Scientific Evidence That Supports The Use of Stories in Marketing

If you’re trying to wrap your head around why you should use storytelling to market your business, here’s some scientific research that could help influence your decision.

Stories Trigger Corresponding Parts of the Brain

Scientists have discovered that when we’re presented with cold, hard facts (e.g. Powerpoint bullets), two areas of the brain related to language and words are activated. The first, Broca’s area, is involved in the production of language, or language outputs, while the other, Wernicke’s area, is associated with the processing of words that we hear, or language inputs. However, when we hear or watch a story, other parts of the brain become alive.

Broca’s Area and Wernicke’s Area in the brain (Image from: thebasisformusic.wikispaces.com)

Amazingly, portions of our brain that are related to the corresponding aspects of a story are triggered when we listen to stories. For instance, if we listen to a portion of a story about an active event, such as “Tom threw the ball” or ”Harriet jumped onto her bed”, the motor cortex part of our brain becomes activated. What's even more amazing is that the activity is concentrated in different parts of the motor cortex depending on whether the action described in the story is related to the arm or to the leg.

Similarly, the sensory cortex is activated when descriptive metaphors such as “The singer had a velvet voice” and “He had leathery hands” are used. However, that doesn’t occur when more mundane phrases such as “The singer had a pleasing voice” and “He had strong hands” were used.

Knowing that more parts of the brain are activated when we use stories means that we can engage our audiences better by using stories.

Professor Uri Hasson's Research on Brain Activity While Listening to Stories

Using functional magnetic resonance imaging (fMRI), a team of scientists at Princeton University, led by Professor Uri Hasson, discovered that the brains of different people show similar activity when they hear the same story. In one of his studies, 5 people are first exposed to the same personal story, told aloud. Before the story begins, all five subjects show different brain activity, but once the story starts, their brain activity syncs up and becomes "aligned". Further tests expose the subjects to different components of the story - first, the story told backwards, then, nonsense sounds put into words, and then, scrambled sentences. Finally, they're told the real-life story. Only when they hear the latter do the high order parts of their brains begin to align. This shows that the alignment comes from more than just the sounds of the storyteller's voice. In a separate experiment, Hasson and his team discover the same results when Russian speakers and English speakers listened to the same story, told in their respective languages, proving that the response is not restricted purely to English speakers.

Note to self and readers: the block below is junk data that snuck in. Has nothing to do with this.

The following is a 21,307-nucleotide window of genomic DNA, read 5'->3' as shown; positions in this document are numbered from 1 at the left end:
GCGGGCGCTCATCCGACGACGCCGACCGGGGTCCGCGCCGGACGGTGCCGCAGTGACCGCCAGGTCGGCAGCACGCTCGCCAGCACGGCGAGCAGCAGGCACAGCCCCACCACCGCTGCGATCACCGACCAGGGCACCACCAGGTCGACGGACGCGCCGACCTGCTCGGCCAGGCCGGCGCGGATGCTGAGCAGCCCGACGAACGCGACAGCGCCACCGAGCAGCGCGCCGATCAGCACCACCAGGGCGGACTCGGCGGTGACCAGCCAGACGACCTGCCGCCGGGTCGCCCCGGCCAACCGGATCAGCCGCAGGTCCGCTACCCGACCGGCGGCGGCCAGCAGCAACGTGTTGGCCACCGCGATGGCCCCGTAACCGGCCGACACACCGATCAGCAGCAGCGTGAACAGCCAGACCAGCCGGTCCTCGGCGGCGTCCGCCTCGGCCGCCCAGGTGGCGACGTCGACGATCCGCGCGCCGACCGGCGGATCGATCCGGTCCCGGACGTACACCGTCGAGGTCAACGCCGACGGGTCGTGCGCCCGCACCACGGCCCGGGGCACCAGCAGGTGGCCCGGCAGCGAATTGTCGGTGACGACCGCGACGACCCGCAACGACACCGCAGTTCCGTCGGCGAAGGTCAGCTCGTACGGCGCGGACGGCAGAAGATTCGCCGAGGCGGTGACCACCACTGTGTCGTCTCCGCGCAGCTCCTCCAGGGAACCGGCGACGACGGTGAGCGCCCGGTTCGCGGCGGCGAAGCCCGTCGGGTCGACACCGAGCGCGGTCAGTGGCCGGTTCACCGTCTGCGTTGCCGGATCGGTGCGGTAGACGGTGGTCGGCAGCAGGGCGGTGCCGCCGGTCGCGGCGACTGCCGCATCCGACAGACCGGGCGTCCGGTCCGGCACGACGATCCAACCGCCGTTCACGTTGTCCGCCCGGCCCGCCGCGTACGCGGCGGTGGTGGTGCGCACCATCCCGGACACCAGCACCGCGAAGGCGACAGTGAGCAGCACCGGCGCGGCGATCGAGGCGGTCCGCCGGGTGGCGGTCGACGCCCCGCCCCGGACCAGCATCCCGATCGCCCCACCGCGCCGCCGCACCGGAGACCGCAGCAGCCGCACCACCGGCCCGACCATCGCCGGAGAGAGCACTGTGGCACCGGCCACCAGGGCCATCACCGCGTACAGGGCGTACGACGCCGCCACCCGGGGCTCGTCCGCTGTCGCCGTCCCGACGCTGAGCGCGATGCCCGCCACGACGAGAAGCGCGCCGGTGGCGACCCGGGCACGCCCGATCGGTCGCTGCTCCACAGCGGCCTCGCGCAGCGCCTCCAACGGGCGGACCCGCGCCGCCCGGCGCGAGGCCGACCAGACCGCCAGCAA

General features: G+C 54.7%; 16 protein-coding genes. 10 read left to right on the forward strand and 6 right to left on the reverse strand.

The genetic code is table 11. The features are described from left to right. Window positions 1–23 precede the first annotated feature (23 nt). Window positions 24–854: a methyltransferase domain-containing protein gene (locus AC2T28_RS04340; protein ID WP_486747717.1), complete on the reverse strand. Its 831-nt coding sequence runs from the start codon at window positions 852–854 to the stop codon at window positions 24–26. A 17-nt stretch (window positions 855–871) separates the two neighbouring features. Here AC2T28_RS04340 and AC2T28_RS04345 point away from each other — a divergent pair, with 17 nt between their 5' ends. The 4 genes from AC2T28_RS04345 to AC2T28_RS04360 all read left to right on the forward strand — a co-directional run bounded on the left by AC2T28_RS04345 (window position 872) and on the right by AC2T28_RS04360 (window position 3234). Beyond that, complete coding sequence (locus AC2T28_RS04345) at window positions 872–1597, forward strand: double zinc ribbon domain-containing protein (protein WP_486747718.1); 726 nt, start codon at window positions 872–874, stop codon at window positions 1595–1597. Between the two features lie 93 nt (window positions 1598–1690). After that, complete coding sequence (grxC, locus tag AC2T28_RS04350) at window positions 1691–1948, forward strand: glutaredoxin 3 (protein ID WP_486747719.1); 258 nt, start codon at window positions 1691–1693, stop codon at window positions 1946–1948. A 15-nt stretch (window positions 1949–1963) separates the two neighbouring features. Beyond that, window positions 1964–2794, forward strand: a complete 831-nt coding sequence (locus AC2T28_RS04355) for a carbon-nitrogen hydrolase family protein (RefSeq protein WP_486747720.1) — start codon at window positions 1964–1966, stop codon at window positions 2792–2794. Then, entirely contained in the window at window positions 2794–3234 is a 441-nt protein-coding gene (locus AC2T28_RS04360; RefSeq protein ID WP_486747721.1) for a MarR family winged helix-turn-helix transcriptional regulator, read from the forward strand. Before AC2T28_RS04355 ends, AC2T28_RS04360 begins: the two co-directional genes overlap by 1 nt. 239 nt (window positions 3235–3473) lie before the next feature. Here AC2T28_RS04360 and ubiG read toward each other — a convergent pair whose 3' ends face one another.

(image: TED.com)

(image: TED.com)

What's even more amazing is that brains sync up even when the story is paraphrased. In the experiment that revealed this phenomenon, subjects watched a scene of the TV show "Sherlock", and then described what they recalled of the show to someone else who had never seen it. The second person showed similar brain activity as the person recounting the story, both while they watched it, and as they retold it. Hasson summarizes his research by saying, "The people who we're coupled to define who we are", and warns that there's an inherent danger in listening to stories and opinions that are pre-aligned with our own.

What are the Implications of this Research for Marketers and Businesses?

The first, naturally, is for you to start using stories in your business! Whether your focus is marketing, leadership, sales or organizational behavior, the power of being able to make your audience align themselves in the way you want them to is already in your hands!

The second is to make your stories as interesting as possible. Keep your story simple and brief, but don’t be afraid to be descriptive to make it come alive. Storytelling can help you accomplish a lot in your attempt to motivate changes in thought and behavior.

The third is that there's danger in only listening to people who we're already pre-disposed to agreeing with (i.e. people who share our thoughts), as that echo chamber could blind us to the reality of our customers' needs, wants and behaviors. We always need to remain vigilant and keep ourselves attuned to what the market is saying to remain relevant.

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You can watch Professor Hasson describe his research in this TED talk.